• Extraction Oracle: Taking as input ID, index

i ∈ {1,2}, the oracle checks if (ID,sk

ID,i

,·) ∈ L

ex

.

If so it takes the corresponding secret key sk

ID

=

(sk

ID,1

,sk

ID,2

) and gives the secret share sk

ID,i

to

the adversary. Otherwise it runs the Extract al-

gorithm on input master public, master secret key

and an identity ID. It outputs then the computed

secret key shares sk

ID,i

to the adversary and stores

(ID, sk

ID,i

,·) in the list L

ex

.

• Leakage Oracle: On input a PPT computable

leakage function h and an identity ID the oracle re-

turns h(mpk,ID, sk

ID,1

,sk

ID,2

).

• Refresh Oracle: On input an identity ID and,

the oracle checks if (ID,sk

ID,1

,sk

ID,2

) ∈ L

ex

, if

not, it sets a counter count = 1. The ora-

cle generates {sk

ID,i

}

i∈{1,2}

← Extract(msk,ID),

adds (ID,sk

ID,1

,sk

ID,2

) to the list, runs the

Refresh algorithm on input {sk

ID,1

,sk

ID,2

} and

returns (sk

f resh

ID,1

,sk

f resh

ID,2

) to A

ind

. Otherwise, if

(ID, sk

ID,1

,sk

ID,2

) is already in the list it runs

the Refresh algorithm on the existing secret key

shares from the list L

ex

and returns {sk

f resh

ID,i

}

i∈{1,2}

to A.

Challenge: A

ind

outputs m

0

,m

1

and an

identity ID

∗

. The challenger computes

FHIB.Encrypt(mpk,m

b

,ID

∗

), where ID

∗

has

not been queried before to the leakage and refresh

oracles.

Phase 2: The adversary is allowed to issue further

extraction oracle queries excluding the queries on

input ID

∗

.

Output: A

ind

returns a bit b

0

as a guess for b.

We say that an identity-based encryption is secure

against chosen-plaintext attacks in the continual aux-

iliary input model if for any probabilistic polynomial

time attacker A running the above experiment the

advantage to win, deﬁned as

Adv

IND−ID−CPA

LR−FHIBE,A

ind

= |Pr[Exp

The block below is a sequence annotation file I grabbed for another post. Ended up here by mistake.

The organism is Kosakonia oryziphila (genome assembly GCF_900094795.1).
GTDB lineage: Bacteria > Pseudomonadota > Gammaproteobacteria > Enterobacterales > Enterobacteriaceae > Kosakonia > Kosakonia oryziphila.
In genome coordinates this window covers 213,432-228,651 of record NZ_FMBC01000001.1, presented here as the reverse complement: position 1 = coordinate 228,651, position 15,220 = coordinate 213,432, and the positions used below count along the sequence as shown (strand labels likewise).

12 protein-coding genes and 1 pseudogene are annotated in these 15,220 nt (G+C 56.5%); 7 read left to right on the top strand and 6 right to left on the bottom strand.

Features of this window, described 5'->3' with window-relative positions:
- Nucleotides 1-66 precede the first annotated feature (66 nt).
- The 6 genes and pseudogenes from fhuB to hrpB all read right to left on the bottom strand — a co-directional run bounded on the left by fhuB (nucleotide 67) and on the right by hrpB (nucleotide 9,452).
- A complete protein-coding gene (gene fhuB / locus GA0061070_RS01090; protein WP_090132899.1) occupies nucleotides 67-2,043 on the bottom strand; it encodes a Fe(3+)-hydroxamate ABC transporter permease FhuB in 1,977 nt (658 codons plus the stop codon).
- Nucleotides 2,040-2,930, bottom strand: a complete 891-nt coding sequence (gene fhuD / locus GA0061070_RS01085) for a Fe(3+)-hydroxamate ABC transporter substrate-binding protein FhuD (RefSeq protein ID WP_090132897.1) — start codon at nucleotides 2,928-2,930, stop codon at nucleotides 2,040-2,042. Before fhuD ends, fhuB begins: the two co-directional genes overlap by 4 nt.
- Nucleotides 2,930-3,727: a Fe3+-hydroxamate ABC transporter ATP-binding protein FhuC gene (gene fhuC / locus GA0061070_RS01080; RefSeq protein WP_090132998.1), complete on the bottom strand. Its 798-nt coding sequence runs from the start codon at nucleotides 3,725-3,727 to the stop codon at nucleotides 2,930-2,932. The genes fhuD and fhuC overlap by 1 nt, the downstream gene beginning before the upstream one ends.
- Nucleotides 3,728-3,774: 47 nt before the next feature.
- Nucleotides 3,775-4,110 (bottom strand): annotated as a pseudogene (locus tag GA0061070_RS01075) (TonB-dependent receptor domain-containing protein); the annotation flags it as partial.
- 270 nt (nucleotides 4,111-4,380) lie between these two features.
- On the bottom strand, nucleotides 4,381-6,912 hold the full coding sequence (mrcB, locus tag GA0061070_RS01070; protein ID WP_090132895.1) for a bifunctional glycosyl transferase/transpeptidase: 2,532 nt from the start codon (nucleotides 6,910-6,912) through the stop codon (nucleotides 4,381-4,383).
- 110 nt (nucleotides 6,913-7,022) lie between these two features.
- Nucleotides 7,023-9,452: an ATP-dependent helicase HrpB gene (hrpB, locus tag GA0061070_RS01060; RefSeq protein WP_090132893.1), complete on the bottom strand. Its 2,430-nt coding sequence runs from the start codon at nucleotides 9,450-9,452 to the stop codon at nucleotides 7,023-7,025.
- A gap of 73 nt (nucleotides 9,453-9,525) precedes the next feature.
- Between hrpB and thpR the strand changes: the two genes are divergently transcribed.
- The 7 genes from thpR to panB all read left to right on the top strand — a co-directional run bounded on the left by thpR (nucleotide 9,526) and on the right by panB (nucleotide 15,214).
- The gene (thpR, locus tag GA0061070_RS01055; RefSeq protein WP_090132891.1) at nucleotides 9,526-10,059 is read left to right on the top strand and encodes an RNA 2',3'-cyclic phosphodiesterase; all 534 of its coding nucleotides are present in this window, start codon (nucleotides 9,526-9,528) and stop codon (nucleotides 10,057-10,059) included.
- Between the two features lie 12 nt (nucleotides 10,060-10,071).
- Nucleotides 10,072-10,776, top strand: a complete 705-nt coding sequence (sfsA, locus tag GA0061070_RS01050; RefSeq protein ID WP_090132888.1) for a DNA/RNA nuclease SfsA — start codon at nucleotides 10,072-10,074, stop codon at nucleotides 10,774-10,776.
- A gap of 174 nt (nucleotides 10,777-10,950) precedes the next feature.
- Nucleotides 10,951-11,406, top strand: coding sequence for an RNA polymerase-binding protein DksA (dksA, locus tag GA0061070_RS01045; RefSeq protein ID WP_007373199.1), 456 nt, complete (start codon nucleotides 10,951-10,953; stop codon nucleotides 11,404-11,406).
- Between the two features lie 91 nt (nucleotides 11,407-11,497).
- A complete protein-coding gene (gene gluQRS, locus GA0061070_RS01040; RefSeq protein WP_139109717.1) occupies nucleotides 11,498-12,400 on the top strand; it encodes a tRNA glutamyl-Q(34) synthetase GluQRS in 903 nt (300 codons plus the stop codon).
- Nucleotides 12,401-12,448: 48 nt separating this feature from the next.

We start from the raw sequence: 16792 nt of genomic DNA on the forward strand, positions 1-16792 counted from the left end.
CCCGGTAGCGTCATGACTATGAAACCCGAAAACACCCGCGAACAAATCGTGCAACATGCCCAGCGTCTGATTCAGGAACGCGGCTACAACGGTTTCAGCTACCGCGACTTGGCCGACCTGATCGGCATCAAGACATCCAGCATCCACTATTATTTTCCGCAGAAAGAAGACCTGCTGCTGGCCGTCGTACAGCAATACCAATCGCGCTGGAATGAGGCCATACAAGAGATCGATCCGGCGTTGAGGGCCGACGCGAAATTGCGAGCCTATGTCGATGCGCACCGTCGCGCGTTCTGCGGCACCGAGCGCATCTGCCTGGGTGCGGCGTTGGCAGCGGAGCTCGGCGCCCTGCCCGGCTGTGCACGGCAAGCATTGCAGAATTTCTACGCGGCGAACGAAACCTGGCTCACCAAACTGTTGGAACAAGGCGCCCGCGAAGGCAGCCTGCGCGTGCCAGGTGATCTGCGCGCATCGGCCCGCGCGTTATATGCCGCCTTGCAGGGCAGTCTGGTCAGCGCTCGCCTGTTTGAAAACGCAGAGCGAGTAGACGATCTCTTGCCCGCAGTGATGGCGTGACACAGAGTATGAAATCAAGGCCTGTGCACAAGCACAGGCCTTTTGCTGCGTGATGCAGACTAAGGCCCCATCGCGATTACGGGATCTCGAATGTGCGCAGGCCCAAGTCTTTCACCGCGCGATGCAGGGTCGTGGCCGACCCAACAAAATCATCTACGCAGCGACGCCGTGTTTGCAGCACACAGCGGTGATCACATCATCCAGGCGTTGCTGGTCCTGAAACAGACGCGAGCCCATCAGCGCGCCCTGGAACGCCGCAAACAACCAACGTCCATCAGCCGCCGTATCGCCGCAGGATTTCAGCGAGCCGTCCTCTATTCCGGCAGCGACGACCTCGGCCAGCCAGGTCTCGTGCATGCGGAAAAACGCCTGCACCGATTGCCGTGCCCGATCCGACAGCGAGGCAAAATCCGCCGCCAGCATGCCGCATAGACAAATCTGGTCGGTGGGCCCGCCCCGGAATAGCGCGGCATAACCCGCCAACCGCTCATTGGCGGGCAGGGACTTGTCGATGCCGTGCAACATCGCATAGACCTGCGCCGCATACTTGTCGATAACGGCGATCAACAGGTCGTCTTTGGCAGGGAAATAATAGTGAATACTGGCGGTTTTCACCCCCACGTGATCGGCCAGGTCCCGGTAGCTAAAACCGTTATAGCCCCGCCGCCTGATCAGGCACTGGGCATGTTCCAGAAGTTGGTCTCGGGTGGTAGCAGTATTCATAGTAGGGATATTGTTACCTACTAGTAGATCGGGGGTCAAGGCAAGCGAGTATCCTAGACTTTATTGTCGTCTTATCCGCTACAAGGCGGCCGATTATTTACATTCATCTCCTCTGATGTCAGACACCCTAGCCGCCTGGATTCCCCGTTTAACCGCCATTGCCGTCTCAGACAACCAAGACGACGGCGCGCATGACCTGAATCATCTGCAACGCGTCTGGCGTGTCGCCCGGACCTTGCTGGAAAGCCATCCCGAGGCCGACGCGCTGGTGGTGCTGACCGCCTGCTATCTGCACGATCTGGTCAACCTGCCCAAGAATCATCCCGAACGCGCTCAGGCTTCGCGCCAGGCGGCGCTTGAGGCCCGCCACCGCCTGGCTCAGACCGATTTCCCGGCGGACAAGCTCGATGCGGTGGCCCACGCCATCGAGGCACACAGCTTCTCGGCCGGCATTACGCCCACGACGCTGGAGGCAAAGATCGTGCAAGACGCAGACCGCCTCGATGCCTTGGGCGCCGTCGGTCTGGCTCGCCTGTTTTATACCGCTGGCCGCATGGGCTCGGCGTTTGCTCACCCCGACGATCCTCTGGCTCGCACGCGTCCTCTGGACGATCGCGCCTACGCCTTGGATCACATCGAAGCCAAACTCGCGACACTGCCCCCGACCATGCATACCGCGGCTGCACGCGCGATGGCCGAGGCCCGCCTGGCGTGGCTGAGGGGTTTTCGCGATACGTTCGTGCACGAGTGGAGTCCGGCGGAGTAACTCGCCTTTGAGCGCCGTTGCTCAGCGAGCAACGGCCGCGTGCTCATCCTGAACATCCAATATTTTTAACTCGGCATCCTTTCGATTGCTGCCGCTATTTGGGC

IND−ID−CPA−0

LR−FHIBE,A

ind

= 1]

− Pr[Exp

IND−ID−CPA−1

LR−FHIBE,A

ind

= 1]| ≤ ε(λ),

where ε(·) is a negligible function in λ.

4 LEAKAGE-RESILIENT

FULLY-HOMOMORPHIC

DISTRIBUTED

IDENTITY-BASED

ENCRYPTION WITH

AUXILIARY INPUTS

(LRFHIBE)

Intuition. Motivated by the scheme of (Akavia et al.,

2012) which introduced distributed public key en-

cryption schemes secure against continual leakage,

we present the new construction of a leakage-resilient

fully homomorphic IBE scheme (LRFHIBE) in the

distributed setting. We note that the secret key will be

shared among two computing devices which can com-

municate with each other via a public channel. This

distributed setting allows to reduce the risk of manip-

ulating the single device, by distributing the power of

a single device among two ones. Our construction

guarantees security against continual leakage of the

secret key where the leakage function consists of the

secret key and some auxiliary input. Decryption of

ciphertext is given by a two-party protocol. In order

to ensure a secure communication between the two

parties we use symmetric encryption during the ex-

ecution of the 2-party protocol. We use the approx-

imate eigenvector technique in order to achieve the

fully homomorphic property of our scheme, avoiding

the existence of any evaluation keys which makes our

scheme favorable in contrast to the so far existing ho-

momorphic encryption schemes with evaluation keys.

Deﬁnition 6 (Model for LRFHIBE Scheme). Let

ˆ

C

denote the evaluated ciphertext which can be either

ˆ

C

+

or

ˆ

C

×

, as introduced in Chapter 2.3. A LRFHIBE

consists of the following six algorithms:

FHIB.Setup(λ): On input security parameter λ it

generates the master public key and master secret key

mpk,msk.

FHIB.Extract(mpk,msk,ID) : On input mpk, msk,

ID the algorithm consists of two stages:

SECRYPT 2018 - International Conference on Security and Cryptography

46

• Stage 1. Takes as input mpk,msk, ID. Outputs

sk

ID

.

• Stage 2. On input secret key sk

ID

, it outputs se-

cret shares sk

ID,1

,sk

ID,2

for party P

1

and party P

2

,

respectively.

FHIB.Encrypt(mpk,ID, µ

i

) : On input master public

key mpk, identity ID and message µ

i

it outputs a

ciphertext C

ID

(µ

i

).

FHIB.Eval(mpk,C

ID

(µ

1

),...,C

ID

(µ

n

),F) : Take

as input the ciphertexts, C

ID

(µ

1

),...,C

ID

(µ

n

) and

an evaluation function F and output the evaluated

ciphertext

ˆ

C.

FHIB.Decrypt(mpk,

ˆ

C,sk

ID,1

,sk

ID,2

) : On input

master public key mpk, evaluated ciphertext

ˆ

C, two

secret shares sk

ID,1

,sk

ID,2

it runs an interactive

2-party protocol executed between P

1

and P

2

where

at the end of the protocol one of the parties outputs ˆµ,

which is an evaluated value of messages µ

1

,...,µ

n

,

i.e. ˆµ = F(µ

1

,...,µ

n

).

Refresh(sk

ID,1

,sk

ID,2

) : Is a 2-party protocol exe-

cuted between P

1

and P

2

taking as input their secret

shares sk

ID,1

= s and sk

ID,2

and outputting updated

secret shares sk

f resh

ID,1

,sk

f resh

ID,2

.

4.1 Building Block: Leakage-resilient

Symmetric Encryption

We recall a building block, termed leakage-resilient

symmetric encryption introduced in (Goldwasser

et al., 2010):

SymGen(λ) : On input λ outputs a uniformly random

secret key s ← U({0,1}

λ

).